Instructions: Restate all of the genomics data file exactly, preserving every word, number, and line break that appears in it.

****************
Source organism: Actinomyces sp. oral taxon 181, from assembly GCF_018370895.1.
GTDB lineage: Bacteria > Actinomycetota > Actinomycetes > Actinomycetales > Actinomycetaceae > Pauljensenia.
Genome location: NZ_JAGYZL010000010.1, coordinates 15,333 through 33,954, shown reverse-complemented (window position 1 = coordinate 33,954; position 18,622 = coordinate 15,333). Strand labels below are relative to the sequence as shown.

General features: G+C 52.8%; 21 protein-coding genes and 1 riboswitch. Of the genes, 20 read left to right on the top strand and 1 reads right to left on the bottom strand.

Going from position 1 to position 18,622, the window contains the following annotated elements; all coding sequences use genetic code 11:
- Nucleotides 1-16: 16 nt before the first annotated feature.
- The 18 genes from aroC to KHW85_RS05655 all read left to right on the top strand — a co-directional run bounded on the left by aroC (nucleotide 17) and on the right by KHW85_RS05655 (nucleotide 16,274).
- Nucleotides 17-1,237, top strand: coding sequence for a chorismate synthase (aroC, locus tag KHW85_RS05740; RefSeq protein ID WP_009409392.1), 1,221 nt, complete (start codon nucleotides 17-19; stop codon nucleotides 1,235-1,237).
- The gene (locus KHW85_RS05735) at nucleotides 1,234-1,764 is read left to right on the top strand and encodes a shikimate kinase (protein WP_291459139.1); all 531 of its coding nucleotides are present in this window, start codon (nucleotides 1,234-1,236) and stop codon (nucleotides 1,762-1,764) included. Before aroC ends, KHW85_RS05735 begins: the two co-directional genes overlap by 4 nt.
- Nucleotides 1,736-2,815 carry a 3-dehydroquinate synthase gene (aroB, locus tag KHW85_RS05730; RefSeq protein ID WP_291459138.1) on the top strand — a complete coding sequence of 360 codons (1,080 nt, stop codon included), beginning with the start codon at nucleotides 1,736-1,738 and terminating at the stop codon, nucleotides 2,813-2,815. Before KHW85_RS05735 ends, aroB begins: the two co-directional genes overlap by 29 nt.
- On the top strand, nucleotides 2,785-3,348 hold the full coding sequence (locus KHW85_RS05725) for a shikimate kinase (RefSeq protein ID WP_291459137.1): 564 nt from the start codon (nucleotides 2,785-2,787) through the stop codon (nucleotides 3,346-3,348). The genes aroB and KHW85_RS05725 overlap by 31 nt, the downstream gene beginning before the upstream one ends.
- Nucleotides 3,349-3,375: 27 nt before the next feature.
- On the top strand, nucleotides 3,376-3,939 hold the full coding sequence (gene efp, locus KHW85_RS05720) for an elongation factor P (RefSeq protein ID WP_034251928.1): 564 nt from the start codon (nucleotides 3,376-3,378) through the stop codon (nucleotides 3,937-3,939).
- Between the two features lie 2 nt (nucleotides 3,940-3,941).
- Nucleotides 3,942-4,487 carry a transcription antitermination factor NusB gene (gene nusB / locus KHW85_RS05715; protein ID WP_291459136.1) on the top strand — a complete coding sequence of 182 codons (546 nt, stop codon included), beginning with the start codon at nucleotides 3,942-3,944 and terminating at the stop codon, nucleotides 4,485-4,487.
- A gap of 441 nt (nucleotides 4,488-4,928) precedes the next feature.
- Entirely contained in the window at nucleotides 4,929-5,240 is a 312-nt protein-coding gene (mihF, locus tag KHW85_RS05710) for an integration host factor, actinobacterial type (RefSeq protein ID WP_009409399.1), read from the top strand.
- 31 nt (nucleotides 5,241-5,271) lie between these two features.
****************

Source organism: Actinomyces sp. oral taxon 181, from assembly GCF_018370895.1.
GTDB lineage: Bacteria > Actinomycetota > Actinomycetes > Actinomycetales > Actinomycetaceae > Pauljensenia.
Genome location: NZ_JAGYZL010000010.1, coordinates 15,333 through 33,954, shown reverse-complemented (window position 1 = coordinate 33,954; position 18,622 = coordinate 15,333). Strand labels below are relative to the sequence as shown.

General features: G+C 52.8%; 21 protein-coding genes and 1 riboswitch. Of the genes, 20 read left to right on the top strand and 1 reads right to left on the bottom strand.

Going from position 1 to position 18,622, the window contains the following annotated elements; all coding sequences use genetic code 11:
- Nucleotides 1-16: 16 nt before the first annotated feature.
- The 18 genes from aroC to KHW85_RS05655 all read left to right on the top strand — a co-directional run bounded on the left by aroC (nucleotide 17) and on the right by KHW85_RS05655 (nucleotide 16,274).
- Nucleotides 17-1,237, top strand: coding sequence for a chorismate synthase (aroC, locus tag KHW85_RS05740; RefSeq protein ID WP_009409392.1), 1,221 nt, complete (start codon nucleotides 17-19; stop codon nucleotides 1,235-1,237).
- The gene (locus KHW85_RS05735) at nucleotides 1,234-1,764 is read left to right on the top strand and encodes a shikimate kinase (protein WP_291459139.1); all 531 of its coding nucleotides are present in this window, start codon (nucleotides 1,234-1,236) and stop codon (nucleotides 1,762-1,764) included. Before aroC ends, KHW85_RS05735 begins: the two co-directional genes overlap by 4 nt.
- Nucleotides 1,736-2,815 carry a 3-dehydroquinate synthase gene (aroB, locus tag KHW85_RS05730; RefSeq protein ID WP_291459138.1) on the top strand — a complete coding sequence of 360 codons (1,080 nt, stop codon included), beginning with the start codon at nucleotides 1,736-1,738 and terminating at the stop codon, nucleotides 2,813-2,815. Before KHW85_RS05735 ends, aroB begins: the two co-directional genes overlap by 29 nt.
- On the top strand, nucleotides 2,785-3,348 hold the full coding sequence (locus KHW85_RS05725) for a shikimate kinase (RefSeq protein ID WP_291459137.1): 564 nt from the start codon (nucleotides 2,785-2,787) through the stop codon (nucleotides 3,346-3,348). The genes aroB and KHW85_RS05725 overlap by 31 nt, the downstream gene beginning before the upstream one ends.
- Nucleotides 3,349-3,375: 27 nt before the next feature.
- On the top strand, nucleotides 3,376-3,939 hold the full coding sequence (gene efp, locus KHW85_RS05720) for an elongation factor P (RefSeq protein ID WP_034251928.1): 564 nt from the start codon (nucleotides 3,376-3,378) through the stop codon (nucleotides 3,937-3,939).
- Between the two features lie 2 nt (nucleotides 3,940-3,941).
- Nucleotides 3,942-4,487 carry a transcription antitermination factor NusB gene (gene nusB / locus KHW85_RS05715; protein ID WP_291459136.1) on the top strand — a complete coding sequence of 182 codons (546 nt, stop codon included), beginning with the start codon at nucleotides 3,942-3,944 and terminating at the stop codon, nucleotides 4,485-4,487.
- A gap of 441 nt (nucleotides 4,488-4,928) precedes the next feature.
- Entirely contained in the window at nucleotides 4,929-5,240 is a 312-nt protein-coding gene (mihF, locus tag KHW85_RS05710) for an integration host factor, actinobacterial type (RefSeq protein ID WP_009409399.1), read from the top strand.
- 31 nt (nucleotides 5,241-5,271) lie between these two features.